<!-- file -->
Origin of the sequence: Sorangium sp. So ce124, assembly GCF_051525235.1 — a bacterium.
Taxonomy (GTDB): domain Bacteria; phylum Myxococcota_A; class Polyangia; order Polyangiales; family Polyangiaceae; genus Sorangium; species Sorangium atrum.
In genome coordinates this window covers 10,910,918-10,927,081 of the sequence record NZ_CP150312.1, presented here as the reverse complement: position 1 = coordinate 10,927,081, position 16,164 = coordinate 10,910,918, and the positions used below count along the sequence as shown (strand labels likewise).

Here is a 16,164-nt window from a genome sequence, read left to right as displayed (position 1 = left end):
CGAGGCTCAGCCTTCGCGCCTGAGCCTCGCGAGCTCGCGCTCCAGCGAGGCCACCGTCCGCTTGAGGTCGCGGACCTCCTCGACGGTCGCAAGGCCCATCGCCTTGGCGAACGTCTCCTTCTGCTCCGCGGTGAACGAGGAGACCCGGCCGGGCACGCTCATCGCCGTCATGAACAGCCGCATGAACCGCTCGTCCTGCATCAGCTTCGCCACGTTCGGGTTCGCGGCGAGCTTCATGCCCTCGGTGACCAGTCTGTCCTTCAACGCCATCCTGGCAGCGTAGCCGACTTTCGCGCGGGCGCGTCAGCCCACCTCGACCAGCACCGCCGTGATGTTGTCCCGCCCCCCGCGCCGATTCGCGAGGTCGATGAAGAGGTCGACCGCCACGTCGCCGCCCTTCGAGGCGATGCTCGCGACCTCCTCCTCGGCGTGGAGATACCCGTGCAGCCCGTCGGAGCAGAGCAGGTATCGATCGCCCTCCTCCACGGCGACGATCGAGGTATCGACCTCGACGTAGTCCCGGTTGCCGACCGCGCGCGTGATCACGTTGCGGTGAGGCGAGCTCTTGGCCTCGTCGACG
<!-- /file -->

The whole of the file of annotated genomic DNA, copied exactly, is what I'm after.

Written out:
Origin of the sequence: Sorangium sp. So ce124, assembly GCF_051525235.1 — a bacterium.
Taxonomy (GTDB): domain Bacteria; phylum Myxococcota_A; class Polyangia; order Polyangiales; family Polyangiaceae; genus Sorangium; species Sorangium atrum.
In genome coordinates this window covers 10,910,918-10,927,081 of the sequence record NZ_CP150312.1, presented here as the reverse complement: position 1 = coordinate 10,927,081, position 16,164 = coordinate 10,910,918, and the positions used below count along the sequence as shown (strand labels likewise).

Here is a 16,164-nt window from a genome sequence, read left to right as displayed (position 1 = left end):
CGAGGCTCAGCCTTCGCGCCTGAGCCTCGCGAGCTCGCGCTCCAGCGAGGCCACCGTCCGCTTGAGGTCGCGGACCTCCTCGACGGTCGCAAGGCCCATCGCCTTGGCGAACGTCTCCTTCTGCTCCGCGGTGAACGAGGAGACCCGGCCGGGCACGCTCATCGCCGTCATGAACAGCCGCATGAACCGCTCGTCCTGCATCAGCTTCGCCACGTTCGGGTTCGCGGCGAGCTTCATGCCCTCGGTGACCAGTCTGTCCTTCAACGCCATCCTGGCAGCGTAGCCGACTTTCGCGCGGGCGCGTCAGCCCACCTCGACCAGCACCGCCGTGATGTTGTCCCGCCCCCCGCGCCGATTCGCGAGGTCGATGAAGAGGTCGACCGCCACGTCGCCGCCCTTCGAGGCGATGCTCGCGACCTCCTCCTCGGCGTGGAGATACCCGTGCAGCCCGTCGGAGCAGAGCAGGTATCGATCGCCCTCCTCCACGGCGACGATCGAGGTATCGACCTCGACGTAGTCCCGGTTGCCGACCGCGCGCGTGATCACGTTGCGGTGAGGCGAGCTCTTGGCCTCGTCGACG